DevSecOps is the integration of security practices with DevOps. DevOps may be a culture of automation (as Stackify says), a blend of disciplines (development and operations), or a key word in a job title (e.g., DevOps Engineer or DevOps Architect). DevSecOps seeks to rapidly integrate security measures into development and operations and avoid security specialists working in separate and relatively isolated teams. By having security-minded professionals in the same team, the benefits of automation can help security, and security can protect rapidly-growing server environments with Agile development.
To learn more about DevSecOps, see the following five links:
- The DevSecOps Manifesto is here.
- An independent definition of DevSecOps is here.
- SANS produced a whitepaper on DevSecOps.
- Sonatype has a PowerPoint presentation here.
- ZDNet has an article defining DevSecOps.
- CA Technologies used to have an article defining DevSecOps here: https://automic.com/blog/just-what-devsecops-ara
In 2012 Gartner called what we think of DevSecOps as DevOpsSec (https://blogs.gartner.com/neil_macdonald/2012/01/17/devops-needs-to-become-devopssec/). This term persists, and there are actually two more synonymous terms in use: SecDevOps and rugged DevOps. To learn about the term Rugged DevOps (as it is sometimes capitalized), see this link. A leading security website, CSOonline.com, describes three of the terms (DevOpsSec, DevSecOps, and SecDevOps, but not the rugged DevOps term). A book published in 2016 clarifies that there are four different terms for the infusion of security practices into DevOps: "Whether you call it SecDevOps, DevSecOps, DevOpsSec, or Rugged DevOps..." (page 5 of DevOpsSec by Jim Bird, Oreilly Press 2016). Another credible source confirms that there are four terms that mean the same thing (Sqreen.io). Consider the following findings (as of 11/22/17):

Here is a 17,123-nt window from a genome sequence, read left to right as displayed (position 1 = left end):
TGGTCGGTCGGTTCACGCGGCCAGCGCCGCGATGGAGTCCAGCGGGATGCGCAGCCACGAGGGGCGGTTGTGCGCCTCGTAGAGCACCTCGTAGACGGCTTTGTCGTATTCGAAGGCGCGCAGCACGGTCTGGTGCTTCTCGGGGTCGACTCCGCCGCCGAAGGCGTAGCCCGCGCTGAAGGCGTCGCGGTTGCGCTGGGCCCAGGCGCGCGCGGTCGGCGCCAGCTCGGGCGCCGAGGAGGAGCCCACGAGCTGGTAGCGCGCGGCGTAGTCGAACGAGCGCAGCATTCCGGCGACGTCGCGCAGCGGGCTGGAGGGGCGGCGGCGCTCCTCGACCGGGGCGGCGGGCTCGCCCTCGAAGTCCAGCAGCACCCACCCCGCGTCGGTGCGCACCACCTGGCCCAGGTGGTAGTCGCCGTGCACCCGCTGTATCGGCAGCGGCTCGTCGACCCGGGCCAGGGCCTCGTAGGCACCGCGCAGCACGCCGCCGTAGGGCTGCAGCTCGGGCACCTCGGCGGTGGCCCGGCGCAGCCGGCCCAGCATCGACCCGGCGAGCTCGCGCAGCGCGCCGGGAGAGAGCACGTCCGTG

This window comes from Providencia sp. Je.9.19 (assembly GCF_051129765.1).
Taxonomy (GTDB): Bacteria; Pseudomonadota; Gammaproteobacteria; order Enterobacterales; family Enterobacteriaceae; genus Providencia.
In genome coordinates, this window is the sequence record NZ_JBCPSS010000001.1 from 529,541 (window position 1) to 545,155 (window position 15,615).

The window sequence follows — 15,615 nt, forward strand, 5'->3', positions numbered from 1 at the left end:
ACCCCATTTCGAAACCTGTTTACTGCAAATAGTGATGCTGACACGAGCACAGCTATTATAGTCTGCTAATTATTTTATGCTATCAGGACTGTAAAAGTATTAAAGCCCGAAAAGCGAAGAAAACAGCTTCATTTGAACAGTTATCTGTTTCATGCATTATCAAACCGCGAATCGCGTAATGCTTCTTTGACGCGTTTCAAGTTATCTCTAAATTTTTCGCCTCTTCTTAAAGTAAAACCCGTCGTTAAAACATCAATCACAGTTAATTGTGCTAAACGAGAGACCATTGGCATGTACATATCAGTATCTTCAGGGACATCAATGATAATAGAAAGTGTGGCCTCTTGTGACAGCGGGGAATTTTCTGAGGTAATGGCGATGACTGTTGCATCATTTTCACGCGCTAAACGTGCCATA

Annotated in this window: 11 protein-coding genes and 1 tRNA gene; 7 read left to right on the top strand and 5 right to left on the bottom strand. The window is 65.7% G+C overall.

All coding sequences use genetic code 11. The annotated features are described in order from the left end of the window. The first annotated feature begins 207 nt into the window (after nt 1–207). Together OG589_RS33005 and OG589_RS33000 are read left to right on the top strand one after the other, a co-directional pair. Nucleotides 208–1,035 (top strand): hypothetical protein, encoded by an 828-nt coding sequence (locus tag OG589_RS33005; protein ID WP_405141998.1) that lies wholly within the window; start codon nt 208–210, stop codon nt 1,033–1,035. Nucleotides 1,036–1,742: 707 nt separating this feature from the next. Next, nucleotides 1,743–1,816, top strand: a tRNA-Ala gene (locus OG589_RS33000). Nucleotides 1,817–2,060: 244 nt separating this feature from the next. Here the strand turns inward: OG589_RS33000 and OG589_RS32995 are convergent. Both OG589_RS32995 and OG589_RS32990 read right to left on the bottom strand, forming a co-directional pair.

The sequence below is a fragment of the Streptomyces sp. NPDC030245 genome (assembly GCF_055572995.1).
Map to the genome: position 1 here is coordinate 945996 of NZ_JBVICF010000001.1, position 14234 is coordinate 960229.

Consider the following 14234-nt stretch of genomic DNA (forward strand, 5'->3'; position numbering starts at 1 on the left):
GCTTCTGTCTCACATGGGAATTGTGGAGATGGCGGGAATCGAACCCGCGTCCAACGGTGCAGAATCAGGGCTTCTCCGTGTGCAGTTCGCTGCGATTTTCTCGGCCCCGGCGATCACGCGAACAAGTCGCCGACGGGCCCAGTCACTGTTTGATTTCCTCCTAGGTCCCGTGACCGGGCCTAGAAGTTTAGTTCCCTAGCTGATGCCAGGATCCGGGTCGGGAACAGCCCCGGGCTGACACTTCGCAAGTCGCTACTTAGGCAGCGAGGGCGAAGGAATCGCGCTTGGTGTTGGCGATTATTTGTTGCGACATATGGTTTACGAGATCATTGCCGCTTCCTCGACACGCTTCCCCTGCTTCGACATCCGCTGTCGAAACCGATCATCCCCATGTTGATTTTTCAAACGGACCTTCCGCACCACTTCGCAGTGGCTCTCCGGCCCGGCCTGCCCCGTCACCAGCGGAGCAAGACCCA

- A search for "devsecops" on Indeed.com found 192 jobs and on Dice.com found 31 jobs.
- A search for "secdevops" on Indeed.com found 38 jobs and on Dice.com found 3 jobs.
- A search for "devopssec" on Indeed.com found 11 jobs and on Dice.com found 1 job.
Consider the updated findings (as of 9/25/20):
- A search for "devsecops" on Indeed.com found 4,797 jobs and on Dice.com found 95 jobs.
- A search for "secdevops" on Indeed.com found 234 jobs and on Dice.com found 6 jobs.
- A search for "devopssec" on Indeed.com found 16 jobs and on Dice.com found 0 job.
Clearly varieties of the terms exist, and there has been a tremendous growth of this concept in the past few years. The term "rugged devops" is not discernibly searchable like the other three terms. Which of the four options should be used for the infusion of security practices into DevOps? Here is an excerpt from a third source, a relevant TechBeacon article, acknowledging all four terms: "People call it DevSecOps, SecDevOps, DevOpsSec, and even rugged DevOps. How can we have so many different terms to describe the exact same thing? This gives us a hint as to the disconnect that exists within security in DevOps. It’s still the wild west [sic]. There is no standard that defines security for DevOps, and the chances of a standard ever developing is small because different organizations are doing things their own way, and can’t even agree on a standard name. And while there is a standard for the secure development lifecycle (ISO/IEC 27034-1), few organizations are ever validated against it . [sic]"
To clarify, DevOpsSec, SecDevOps, DevSecOps, and rugged DevOps are each the same thing: they are the integration of security practices with DevOps.